Mon, Jul

The Supreme Court Has Already Helped Trump Win His Immunity Case

Former President Donald Trump stands with newly sworn in U.S. Supreme Court Associate Justice Amy Coney Barrett .


SUPREME DELAY - Is former U.S. President Donald Trump immune from criminal prosecution? Any day now, the U.S. Supreme Court is expected to decide that question in the election-subversion case brought by Justice Department Special Counsel Jack Smith.

The court’s decision has the potential to forever alter the power of the presidency. But no matter how the court rules, the sad reality is that Trump has already won. 

By delaying its opinion until the waning days of its current term, the court will prevent the case from going to trial before the November presidential election. Should Trump win, he will be able to order his new attorney general to dismiss the case altogether. That’s something you can count on as surely as tomorrow’s sunrise. 

There is only one plausible reason for a delay of such length, and it has nothing to do with the technical and procedural mechanics of justices writing concurrences and dissents. The reason is political.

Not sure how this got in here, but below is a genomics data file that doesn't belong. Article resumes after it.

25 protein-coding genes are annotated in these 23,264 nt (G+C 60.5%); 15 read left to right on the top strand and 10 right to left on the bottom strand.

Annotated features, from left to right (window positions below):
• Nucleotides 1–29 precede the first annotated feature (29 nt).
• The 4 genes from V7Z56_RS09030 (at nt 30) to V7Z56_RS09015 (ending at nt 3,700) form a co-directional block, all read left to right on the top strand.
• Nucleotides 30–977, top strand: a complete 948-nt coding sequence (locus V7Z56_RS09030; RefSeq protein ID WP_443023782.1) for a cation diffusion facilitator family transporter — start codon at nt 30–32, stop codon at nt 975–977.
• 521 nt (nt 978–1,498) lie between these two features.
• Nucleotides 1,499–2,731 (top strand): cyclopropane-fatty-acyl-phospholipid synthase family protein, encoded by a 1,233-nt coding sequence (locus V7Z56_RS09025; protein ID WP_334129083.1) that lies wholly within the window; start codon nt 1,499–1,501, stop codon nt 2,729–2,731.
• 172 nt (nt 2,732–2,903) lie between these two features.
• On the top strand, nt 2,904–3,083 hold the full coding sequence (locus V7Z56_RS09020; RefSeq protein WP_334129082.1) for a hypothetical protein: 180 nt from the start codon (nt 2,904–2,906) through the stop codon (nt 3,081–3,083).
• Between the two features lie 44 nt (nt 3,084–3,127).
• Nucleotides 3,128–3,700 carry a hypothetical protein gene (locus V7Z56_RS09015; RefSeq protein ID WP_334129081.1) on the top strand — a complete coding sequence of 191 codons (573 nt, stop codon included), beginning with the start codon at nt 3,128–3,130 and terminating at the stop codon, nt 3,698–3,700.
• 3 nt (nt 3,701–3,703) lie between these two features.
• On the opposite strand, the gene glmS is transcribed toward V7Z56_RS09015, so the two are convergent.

As many commentators have argued, Trump’s principal legal strategy in the subversion case, as well as in the Mar-a-Lago documents case and the state prosecutions brought in Georgia and New York, has never been about the merits of the legal issues involved. The game plan has always been about delay. And with the sole exception of the New York hush-money prosecution brought by Manhattan District Attorney Alvin Bragg, the strategy has worked to perfection. 

In Georgia, Fulton County District Attorney Fani Willis’ case against Trump has been indefinitely postponed while a state appellate court considers whether to disqualify Willis and her office because of a secret romantic affair she had with her top deputy. In the Florida documents case, progress has been stymied by an inexperienced and arguably incompetent judge who appears to be biased in favor of the former President.